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Date who you want to marry: a new approach to raising capital

Entrepreneurial agility is valued in a large corporation—especially as an independent partner.

Date who you want to marry: a new approach to raising capital
[Adobe Stock/ Mangostar]

I’ve performed for the angels. I’ve danced the VC two-step. I’ve ridden the roadshow, a smile locked on my face as I strutted and gestured, all the time wishing I could be doing the important thing: building my business.

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As a serial entrepreneur in the F&B space, I’ve believed utterly in every product I’ve produced—you have to. But just like we all know that people do love their children differently, I knew my next venture was something special.

Nonalcoholic spirits that taste just like gin, rum, tequila, and whiskey, without the calories or consequences. When my business partner and I developed the notion for Ritual Zero Proof, we knew it was a winner. A category-creating, lifestyle-changing product.

But the hurdles ahead were more like mountains. We’d used our own resources to fund product development, but creating a genuinely new category requires major investment.

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I wanted to spend my time building the business, not chasing capital. But how? Cicero was talking about war when he wrote that its sinews are money, but it’s no less true for entrepreneurism. Without significant funding, we’d end up stalling out, or worse, watching our idea be capitalized upon, literally. Once we’d proven concept, what was to stop a liquor producer from simply making their own version?

Whoa. Lightning bolt. What if instead of using outside funding to build a company we would one day sell to a major distiller, we instead went to that distiller for the funding?

On the surface, it was a crazy notion, like pitching almond milk to a dairy producer. But what if an almond milk company had? What if the dairy producer had been willing to look to the future? What seemed competitive could actually be complementary—and profitable. It’s like dating. It’s fun to date a lot of people, but aren’t you really looking for your forever partner?

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After all, Ritual Zero Proof isn’t anti-alcohol. It’s meant to give people options. In some moments you want a full-strength margarita, and in others you want an unleaded version. In fact, our research tells us that the vast majority of the people who purchase spirit alternatives also buy liquor.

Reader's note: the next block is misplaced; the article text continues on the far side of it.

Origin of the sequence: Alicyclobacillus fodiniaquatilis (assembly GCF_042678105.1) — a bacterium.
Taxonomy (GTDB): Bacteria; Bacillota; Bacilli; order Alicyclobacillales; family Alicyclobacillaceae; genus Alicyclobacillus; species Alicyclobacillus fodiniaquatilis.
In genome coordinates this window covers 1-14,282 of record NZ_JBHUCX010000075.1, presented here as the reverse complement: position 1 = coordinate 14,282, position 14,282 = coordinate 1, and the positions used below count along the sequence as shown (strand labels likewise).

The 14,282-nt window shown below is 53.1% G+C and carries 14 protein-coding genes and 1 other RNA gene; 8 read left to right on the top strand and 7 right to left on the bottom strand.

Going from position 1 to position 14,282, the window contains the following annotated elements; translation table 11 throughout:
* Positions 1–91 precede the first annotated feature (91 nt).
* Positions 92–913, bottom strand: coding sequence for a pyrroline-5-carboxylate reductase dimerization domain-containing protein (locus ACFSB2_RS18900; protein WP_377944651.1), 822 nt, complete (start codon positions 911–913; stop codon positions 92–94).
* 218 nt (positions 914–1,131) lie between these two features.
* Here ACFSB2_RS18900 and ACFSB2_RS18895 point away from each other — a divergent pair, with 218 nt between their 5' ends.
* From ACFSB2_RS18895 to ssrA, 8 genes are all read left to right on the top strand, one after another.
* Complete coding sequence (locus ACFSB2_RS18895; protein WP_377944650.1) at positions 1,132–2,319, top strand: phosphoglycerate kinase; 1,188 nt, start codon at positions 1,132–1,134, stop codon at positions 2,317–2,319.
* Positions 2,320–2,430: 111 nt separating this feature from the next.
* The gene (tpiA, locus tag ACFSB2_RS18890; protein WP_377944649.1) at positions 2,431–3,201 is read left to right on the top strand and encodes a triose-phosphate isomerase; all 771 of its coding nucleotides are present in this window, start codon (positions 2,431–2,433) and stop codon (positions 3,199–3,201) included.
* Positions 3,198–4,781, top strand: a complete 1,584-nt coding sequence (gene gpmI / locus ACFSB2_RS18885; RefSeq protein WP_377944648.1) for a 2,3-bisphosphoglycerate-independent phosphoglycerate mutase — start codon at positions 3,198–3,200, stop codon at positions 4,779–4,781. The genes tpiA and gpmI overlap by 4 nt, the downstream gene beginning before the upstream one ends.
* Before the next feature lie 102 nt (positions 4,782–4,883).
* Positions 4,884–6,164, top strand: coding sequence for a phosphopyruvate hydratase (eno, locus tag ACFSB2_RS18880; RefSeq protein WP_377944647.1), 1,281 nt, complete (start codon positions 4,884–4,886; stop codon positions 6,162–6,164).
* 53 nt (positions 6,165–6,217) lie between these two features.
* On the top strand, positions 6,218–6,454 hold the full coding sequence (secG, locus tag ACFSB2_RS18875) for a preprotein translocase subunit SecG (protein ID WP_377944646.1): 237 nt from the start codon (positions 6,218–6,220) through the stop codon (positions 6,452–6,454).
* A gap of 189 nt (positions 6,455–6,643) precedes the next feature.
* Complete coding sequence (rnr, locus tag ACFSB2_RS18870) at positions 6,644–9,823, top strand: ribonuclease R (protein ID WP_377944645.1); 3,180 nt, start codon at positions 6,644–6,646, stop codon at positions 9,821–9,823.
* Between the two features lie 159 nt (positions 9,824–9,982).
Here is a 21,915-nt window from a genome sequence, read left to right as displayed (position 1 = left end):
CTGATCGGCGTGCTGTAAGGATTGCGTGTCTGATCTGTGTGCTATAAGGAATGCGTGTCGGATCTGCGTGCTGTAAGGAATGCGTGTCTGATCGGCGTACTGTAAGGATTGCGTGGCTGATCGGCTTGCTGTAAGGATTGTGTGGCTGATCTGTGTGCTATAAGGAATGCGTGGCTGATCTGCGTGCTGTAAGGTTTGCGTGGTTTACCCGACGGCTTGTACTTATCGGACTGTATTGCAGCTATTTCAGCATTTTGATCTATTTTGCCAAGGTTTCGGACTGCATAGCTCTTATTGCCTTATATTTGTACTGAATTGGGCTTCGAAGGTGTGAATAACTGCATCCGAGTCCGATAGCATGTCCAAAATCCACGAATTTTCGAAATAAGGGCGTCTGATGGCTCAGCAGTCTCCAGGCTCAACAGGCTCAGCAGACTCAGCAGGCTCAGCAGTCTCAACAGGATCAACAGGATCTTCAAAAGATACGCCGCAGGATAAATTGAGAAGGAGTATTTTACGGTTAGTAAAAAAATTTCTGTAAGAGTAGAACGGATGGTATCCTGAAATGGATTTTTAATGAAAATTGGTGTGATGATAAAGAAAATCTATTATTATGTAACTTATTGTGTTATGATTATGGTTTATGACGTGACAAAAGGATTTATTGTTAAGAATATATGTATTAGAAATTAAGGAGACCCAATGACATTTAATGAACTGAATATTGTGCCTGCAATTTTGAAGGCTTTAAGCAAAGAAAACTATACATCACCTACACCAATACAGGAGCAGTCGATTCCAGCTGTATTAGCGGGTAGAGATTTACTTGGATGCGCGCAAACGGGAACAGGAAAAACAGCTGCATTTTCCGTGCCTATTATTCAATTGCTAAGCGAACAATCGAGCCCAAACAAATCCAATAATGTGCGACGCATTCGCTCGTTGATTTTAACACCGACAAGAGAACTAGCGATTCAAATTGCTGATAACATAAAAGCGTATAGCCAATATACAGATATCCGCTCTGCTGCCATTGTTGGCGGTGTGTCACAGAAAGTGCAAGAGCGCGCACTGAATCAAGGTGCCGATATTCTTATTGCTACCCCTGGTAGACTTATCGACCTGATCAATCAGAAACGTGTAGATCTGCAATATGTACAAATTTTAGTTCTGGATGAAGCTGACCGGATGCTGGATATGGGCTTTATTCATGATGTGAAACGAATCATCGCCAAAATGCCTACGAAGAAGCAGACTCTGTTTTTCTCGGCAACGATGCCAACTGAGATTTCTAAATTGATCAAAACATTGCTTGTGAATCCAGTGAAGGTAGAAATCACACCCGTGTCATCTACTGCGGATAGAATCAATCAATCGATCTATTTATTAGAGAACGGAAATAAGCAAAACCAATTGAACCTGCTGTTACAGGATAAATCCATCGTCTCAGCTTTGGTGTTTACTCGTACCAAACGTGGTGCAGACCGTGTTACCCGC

With that revelation, a whole new path opened up. Our perfect spouse was a major player in the spirits industry with the funds to support innovation and the vision to see how it could benefit them.

If you’re going, go big. So we went to Diageo, one of the world’s largest distillers, which operates in 180+ countries at a $100B market cap.

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The advantages to both sides were clear. Ritual would be able to move at full speed and build the category, and Diageo would benefit from the energy and agility of an entrepreneurial team.

Now, I’m not going to say it was easy. But then, neither is dating. What begins with flirtation moves to coffee, and then dinner. We had to present a compelling business case and a product we knew was great. We had to listen, absorb objections and concerns, and adapt. Our courtship lasted months.

But in the end, we bought into each other, making it official with an eight-figure investment. It’s a partnership that has meant everything to us. Instead of spending my time raising money, I get to focus on my baby.

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If you’re in a similar position, here are some actionable tips:

1. Identify your biggest threat—or the market to which you are a threat. That’s your ideal partner.

2. Too many businesses act like customers are simple, or binary. Our proposition was that if people like tequila, they’d like a tequila alternative, too. Diageo understood that. Your partner should, too.

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3. Seek out the development team. Many multinationals have accelerators or outside R&D arms. These provide an established pathway for partnership.

4. Know that entrepreneurial agility is valued in a large corporation—especially as an independent partner. It’s like being in a carrier group. The aircraft carrier is enormously powerful, but it moves slowly. But a corvette can turn fast, react to changing conditions and take bigger risks.

5. Don’t be afraid they’re going to steal your idea. An idea is nothing. It takes years of sweat to turn it into a reality. Offering to take on the hard part is a compelling pitch.

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The category we invented is now a thriving space, with dozens of new options popping up. In fact, according to Nielsen, spirit alternatives are the single biggest growth category in the entire non-alcoholic beverage market. We couldn’t have done that alone. And man oh man are we enjoying the benefits of a long-term, committed relationship.


David Crooch is the Co-Founder & CEO of Ritual Beverage, America’s leading non-alcoholic spirits brand.

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